Opinion: Is Venezuela a Narco-State?
Venezuela has taken the next step in a long series of steps toward being publically labeled an international pariah.
On September 8, 2011 the United States Treasury Department’s Office of Foreign Asset Control (OFAC) placed four (4) high level Venezuelan officials on their list of people who aid and abed the Revolutionary Armed Forces of Colombia (FARC) through support to this terrorist organization’s, “narcotics and arms trafficking activities.”
These four are important for their political power, their positions within the Government of Venezuela and their proximity to Hugo Chávez. The four include Freddy Bernal, former Mayor of the Municipality of Libertador (greater Caracas) and currently National Assemblyman for Hugo Chávez’s United Socialist Party (PSUV); General Cliver Alcala, head of the Army’s 4th Division; Ramón Isidro Madriz Moreno, who is a part of the Bolivarian Intelligence Service, Venezuela’s political police; and Amilcar Figueroa, who represents Venezuela at the Latin-American Parliament.
These four join three others previously named under OFAC; General Henry Rangel Silva, head of the Armed Forces (Venezuela’s Joint Chiefs); Ramón Rodríguez Chacin, former Minister of the Interior (forced to resign when he was placed on OFAC); and Hugo Carvajal, head of Military Intelligence.
The astonishing thing about this list is not that it exists - which those who follow Venezuela will not find surprising - but the positions of the people named. Two army generals, the head of military intelligence, a member of the civilian intelligence service, a (former) minister of the interior, and two elected officials. Those who have worked in the United States government have become used to successive administrations calling for a “whole of government” approach to problem solving. This would appear to be a “whole of Venezuelan Government” approach to drug trafficking.
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The reality is that this should not surprise the careful observer. Since expelling the Drug Enforcement Administration (DEA), cocaine trafficking through Venezuela has increased five-fold; accounting for more than 300 tons a year, or 40% of global supply. 50% of cocaine seized from Cape Town to Norway is sourced out of Venezuela. 100% of clandestine flights between the Americas and West Africa originate in Venezuela. The United Nations Office of Drugs and Crime (UNODC) estimates that the global street value of cocaine is $90 billion; which makes it an incredibly attractive business venture for Venezuelan government officials operating with impunity.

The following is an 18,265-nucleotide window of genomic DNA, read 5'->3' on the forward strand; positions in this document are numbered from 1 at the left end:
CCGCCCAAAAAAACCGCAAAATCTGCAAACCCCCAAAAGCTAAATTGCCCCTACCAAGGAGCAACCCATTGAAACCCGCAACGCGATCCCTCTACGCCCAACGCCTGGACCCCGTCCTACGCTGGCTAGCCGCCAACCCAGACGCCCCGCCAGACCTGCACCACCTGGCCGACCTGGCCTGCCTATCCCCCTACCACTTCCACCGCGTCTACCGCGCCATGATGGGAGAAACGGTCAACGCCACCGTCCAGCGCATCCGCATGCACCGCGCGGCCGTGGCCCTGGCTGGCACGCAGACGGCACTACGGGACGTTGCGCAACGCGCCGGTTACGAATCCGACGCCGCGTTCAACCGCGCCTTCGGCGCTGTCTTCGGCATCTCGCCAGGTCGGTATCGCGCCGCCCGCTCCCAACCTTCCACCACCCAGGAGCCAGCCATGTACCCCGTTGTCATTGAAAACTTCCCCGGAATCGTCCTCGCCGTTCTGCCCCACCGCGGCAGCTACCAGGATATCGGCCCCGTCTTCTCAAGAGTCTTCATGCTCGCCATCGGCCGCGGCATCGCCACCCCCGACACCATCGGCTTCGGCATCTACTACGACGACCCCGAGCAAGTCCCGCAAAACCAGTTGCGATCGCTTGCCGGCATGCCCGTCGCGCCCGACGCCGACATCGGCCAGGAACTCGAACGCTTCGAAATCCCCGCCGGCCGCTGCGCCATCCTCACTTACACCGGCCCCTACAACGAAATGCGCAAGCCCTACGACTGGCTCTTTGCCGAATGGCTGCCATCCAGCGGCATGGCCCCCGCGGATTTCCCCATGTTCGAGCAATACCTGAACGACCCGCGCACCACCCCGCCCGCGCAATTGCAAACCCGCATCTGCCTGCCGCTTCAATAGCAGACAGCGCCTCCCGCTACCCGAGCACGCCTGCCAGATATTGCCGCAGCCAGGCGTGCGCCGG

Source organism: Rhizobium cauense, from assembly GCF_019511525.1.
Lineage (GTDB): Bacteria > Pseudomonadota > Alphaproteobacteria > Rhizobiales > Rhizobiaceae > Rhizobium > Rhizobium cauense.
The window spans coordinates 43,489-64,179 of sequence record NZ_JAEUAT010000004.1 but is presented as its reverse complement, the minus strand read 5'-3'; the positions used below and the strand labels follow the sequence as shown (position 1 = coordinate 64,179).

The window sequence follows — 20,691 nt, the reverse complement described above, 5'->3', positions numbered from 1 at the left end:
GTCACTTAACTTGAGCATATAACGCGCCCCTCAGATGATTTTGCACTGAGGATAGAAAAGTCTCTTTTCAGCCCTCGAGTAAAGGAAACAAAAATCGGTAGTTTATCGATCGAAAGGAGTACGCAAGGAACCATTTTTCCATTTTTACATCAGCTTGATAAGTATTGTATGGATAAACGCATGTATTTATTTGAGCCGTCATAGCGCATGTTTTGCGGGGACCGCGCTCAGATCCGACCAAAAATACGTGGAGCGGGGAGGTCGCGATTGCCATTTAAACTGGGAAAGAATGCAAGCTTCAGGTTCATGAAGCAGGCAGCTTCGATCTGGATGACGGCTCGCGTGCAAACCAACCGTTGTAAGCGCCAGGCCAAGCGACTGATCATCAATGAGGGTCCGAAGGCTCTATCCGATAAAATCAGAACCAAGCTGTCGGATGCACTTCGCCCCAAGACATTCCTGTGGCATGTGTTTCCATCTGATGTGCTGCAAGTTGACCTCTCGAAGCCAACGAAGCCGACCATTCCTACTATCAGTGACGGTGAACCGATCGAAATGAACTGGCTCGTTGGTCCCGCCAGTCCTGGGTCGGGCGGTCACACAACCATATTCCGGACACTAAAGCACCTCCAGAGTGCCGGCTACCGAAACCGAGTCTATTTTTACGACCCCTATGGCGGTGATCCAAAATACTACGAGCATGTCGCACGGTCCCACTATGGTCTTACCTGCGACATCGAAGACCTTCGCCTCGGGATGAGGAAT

More nefarious – however – is the real reason that President Chávez allows the drugs to flow so freely through his crumbling country. President Chávez has long fanaticized about the violent overthrow of the Colombian government and, seeing an important ally, made common cause with the FARC – his and his mentor Fidel’s longtime friends.
The FARC are Hugo Chávez’s proxies in Colombia; and he has created a safe haven for them to work, take refuge, traffic in drugs and weapons and launder their drug money. For any doubters who still remain, the United Kingdom based think tank International Institute of Strategic Studies’ (IISS) analysis of the emails obtained from the computer of former FARC senior leader Raul Reyes confirmed this.
According to the IISS study, “while publicly espousing neutrality and offering himself as an honest broker in peace negotiations with the Colombian government, (Chávez) allowed FARC to use Venezuelan territory for refuge, cross-border operations and political activity, and effectively assigned the group a role in Venezuelan civil society. The Venezuelan government funded FARC’s office in Caracas, and through the intelligence service DISIP provided documentation and other forms of assistance for FARC operatives. FARC was also able to set up its own front organization, the Bolivarian Continental Committee (CCB). In a meeting with Reyes shortly after assuming office, Chávez further offered FARC material assistance of a kind calculated to change the military balance in Colombia.”
Is Venezuela, then, a narco-state? It would appear so.
The Government of Venezuela has embraced illegal activities which wrest from them any shred of legitimacy – which they are so desperate to preserve – instead of exposing them as career criminals who use a fraudulent voting process to prop themselves up in order to continue to carry out their nefarious activities. With evidence mounting, the responsible West must begin at long last to consider a solution to Hugo Chávez and his narco-government; a solution that might eventually resemble the fate of another Latin American drug running president – Manuel Noriega.
Joel D. Hirst is a Principal with the Cordoba Group International and a Latin America policy expert. Mr. Hirst tweets at www.twitter.com/joelhirst.
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